Last Sunday I was in Paris and I saw there a statue of a man, who like Robin Eames, spent some time in Bangor before moving on to France and Italy to spread the Good News of Jesus Christ. His name is Columbanus. On the statue were five Latin words, taken from the writings of Columbanus. If you remove freedom – you remove dignity. That is, if you removed someone’s freedom you take away a person’s sense of self-esteem, their sense of self-worth.

That prompted for me the question, but if you confer freedom, as is being done today, what are you doing? I believe it is not a question of conferring a dignity, a worth that is there already, rather it is a matter of recognising the worth and the value of the two people being honoured here today. It is a clear statement that Armagh has been a much better place because of their presence and their outstanding activities here among us over the last twenty years.

I am told that the Freedom of Dublin city confers the right to graze sheep on Stephen’s Green. I don’t know what the equivalent is in the City of Armagh. In any case, I don’t imagine that there will be an influx of livestock from Hillsborough to the Mall. But then, let us not forget we have here the grandson of the man who revolutionized farming on this island with the importation of Massey Ferguson tractors.
I congratulate Archbishop Robin but I also want to congratulate Lady Christine on the honour that is being conferred on her today. They say that moving house is one of the most stressful events in life. She and Robin have moved house many, many times – from Gilnahirk to St. Mark’s to Derry to Down to Armagh. She is on record as saying that they were both fortunate enough to have come from extremely happy homes and that they were at all times very happy themselves. I am sure that that fundamental happiness enabled them to cope with the stress of change and moving very well. But she also found time to become involved with the Mother’s Union and, of course, became World President of the Union. This is testimony to her devotion and fidelity and goodness.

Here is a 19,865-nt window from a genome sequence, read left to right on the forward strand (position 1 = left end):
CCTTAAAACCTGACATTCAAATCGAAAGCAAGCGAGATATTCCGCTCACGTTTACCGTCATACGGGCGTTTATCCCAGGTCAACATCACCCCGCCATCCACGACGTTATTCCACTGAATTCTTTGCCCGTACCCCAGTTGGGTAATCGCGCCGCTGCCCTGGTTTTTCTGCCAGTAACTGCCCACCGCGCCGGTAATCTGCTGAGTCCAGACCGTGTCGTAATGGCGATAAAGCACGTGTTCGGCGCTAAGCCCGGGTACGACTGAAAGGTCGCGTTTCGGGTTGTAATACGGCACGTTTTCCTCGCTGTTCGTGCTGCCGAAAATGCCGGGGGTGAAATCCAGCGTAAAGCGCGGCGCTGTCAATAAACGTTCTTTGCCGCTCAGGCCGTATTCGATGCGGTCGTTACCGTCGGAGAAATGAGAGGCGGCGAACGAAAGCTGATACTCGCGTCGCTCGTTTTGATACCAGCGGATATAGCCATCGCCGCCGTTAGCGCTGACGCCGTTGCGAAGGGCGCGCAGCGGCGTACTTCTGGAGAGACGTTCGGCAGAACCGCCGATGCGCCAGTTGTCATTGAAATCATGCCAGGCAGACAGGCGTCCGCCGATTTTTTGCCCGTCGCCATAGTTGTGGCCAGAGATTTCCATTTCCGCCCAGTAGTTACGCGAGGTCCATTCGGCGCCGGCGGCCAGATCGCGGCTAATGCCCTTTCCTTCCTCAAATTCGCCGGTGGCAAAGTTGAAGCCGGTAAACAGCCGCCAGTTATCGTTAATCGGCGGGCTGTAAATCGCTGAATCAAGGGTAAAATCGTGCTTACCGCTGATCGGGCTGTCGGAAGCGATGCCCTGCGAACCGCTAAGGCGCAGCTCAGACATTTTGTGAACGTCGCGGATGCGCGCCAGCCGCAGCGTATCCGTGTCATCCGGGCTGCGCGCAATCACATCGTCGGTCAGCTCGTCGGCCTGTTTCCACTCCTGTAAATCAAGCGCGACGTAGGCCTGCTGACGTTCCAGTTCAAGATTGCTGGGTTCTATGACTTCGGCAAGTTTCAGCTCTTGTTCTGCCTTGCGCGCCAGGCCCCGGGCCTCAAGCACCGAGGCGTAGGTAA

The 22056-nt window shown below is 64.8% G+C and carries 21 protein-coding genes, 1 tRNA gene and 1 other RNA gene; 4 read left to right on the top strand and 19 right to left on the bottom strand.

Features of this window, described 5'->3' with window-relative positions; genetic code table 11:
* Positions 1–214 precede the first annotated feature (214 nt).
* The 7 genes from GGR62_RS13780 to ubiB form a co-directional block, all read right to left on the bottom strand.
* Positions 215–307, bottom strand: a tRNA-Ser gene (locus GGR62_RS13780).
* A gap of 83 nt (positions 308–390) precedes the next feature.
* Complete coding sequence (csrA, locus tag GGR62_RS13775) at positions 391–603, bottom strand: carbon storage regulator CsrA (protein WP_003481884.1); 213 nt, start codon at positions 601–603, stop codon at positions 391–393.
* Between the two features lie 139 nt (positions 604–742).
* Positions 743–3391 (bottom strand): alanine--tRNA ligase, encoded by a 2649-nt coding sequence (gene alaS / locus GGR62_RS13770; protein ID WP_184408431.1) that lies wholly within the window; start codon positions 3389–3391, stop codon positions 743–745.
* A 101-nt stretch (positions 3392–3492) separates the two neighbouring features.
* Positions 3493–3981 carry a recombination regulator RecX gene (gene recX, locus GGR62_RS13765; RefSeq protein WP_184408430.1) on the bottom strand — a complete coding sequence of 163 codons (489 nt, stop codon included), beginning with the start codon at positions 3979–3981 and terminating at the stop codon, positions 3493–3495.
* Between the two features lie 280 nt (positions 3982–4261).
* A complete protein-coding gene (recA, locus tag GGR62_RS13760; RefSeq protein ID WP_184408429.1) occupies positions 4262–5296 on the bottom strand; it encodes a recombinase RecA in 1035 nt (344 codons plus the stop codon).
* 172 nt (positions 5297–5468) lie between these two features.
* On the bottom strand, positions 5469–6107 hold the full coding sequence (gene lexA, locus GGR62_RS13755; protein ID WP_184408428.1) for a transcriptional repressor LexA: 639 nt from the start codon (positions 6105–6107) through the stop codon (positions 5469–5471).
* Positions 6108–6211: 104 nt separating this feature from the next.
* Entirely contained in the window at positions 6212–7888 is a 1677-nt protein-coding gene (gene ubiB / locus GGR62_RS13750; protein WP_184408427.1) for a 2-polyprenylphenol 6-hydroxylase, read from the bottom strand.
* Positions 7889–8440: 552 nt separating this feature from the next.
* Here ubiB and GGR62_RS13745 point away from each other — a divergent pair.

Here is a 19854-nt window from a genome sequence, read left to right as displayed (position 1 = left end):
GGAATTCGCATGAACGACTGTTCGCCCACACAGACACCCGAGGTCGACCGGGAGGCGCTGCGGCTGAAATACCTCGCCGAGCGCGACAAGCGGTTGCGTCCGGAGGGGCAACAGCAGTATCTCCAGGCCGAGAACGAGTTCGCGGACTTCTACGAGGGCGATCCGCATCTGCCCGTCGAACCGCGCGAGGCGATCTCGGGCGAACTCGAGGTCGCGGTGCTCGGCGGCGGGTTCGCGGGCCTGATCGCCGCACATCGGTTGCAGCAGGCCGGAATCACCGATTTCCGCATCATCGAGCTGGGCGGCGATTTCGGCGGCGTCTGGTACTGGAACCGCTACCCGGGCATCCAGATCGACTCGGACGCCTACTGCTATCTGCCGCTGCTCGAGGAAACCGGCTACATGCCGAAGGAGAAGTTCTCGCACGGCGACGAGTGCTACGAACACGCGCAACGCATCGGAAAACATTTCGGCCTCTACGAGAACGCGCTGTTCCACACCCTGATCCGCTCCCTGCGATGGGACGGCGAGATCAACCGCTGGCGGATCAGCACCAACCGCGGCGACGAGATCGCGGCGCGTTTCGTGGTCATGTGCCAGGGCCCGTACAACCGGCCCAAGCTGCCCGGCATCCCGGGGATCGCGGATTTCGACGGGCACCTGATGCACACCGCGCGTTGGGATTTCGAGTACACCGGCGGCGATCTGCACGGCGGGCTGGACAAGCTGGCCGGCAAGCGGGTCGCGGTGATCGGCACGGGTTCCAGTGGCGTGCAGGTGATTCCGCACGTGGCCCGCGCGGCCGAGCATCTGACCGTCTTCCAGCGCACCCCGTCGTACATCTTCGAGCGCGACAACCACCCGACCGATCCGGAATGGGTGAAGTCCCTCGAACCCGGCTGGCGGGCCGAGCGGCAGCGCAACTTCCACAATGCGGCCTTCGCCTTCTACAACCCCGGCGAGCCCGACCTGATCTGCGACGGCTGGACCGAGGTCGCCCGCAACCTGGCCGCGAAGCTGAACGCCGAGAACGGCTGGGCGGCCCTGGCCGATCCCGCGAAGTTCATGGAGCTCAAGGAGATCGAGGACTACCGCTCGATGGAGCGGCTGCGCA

In recent times it has been my happiness to get to know Niall and Michael and their wives and families. I am sure they too are basking in the reflected glory today. I hear many eloquent testimonies from their fortunate ex-patients who speak in glowing praise of their care and proficiency in their professional life.

There is just one serious lacuna in Robin’s CV, in my opinion. He has lived and worked in Antrim and Armagh, Down and Dromore, even Derry, Tyrone and Raphoe, in Donegal, he has sailed in Carlingford, admired the Mournes and the Sperrins but the most beautiful part of Ulster is still to come – Lough Erne and Fermanagh, Cavan and Cuilcagh, Monaghan and the Drumlins. They all beckon for fishing, golf or boating.

Archbishop Robin has courageously agreed to head up an attempt to deal with the past. I wish him well in that attempt and I hope the outcome will be a healing of the hurts that have taken place in the past and we know that past events continue to affect life in Ireland today. Because conflict leaves a deep mark on many, the healing of memory has a critical role in healing the past.
I wish the Commission well in its work. I know that they will do their best to help people appropriately and sensitively. I pray that their work will help to set people free from hatred, revenge and suspicion.

St Augustine believed that people did not desire happiness enough. I certainly desire every happiness for Archbishop Robin and Christine now and in the years to come. I hope that the conferral of this Freedom will be accompanied by the conferral of a far greater freedom – freedom from fear and worry of every kind.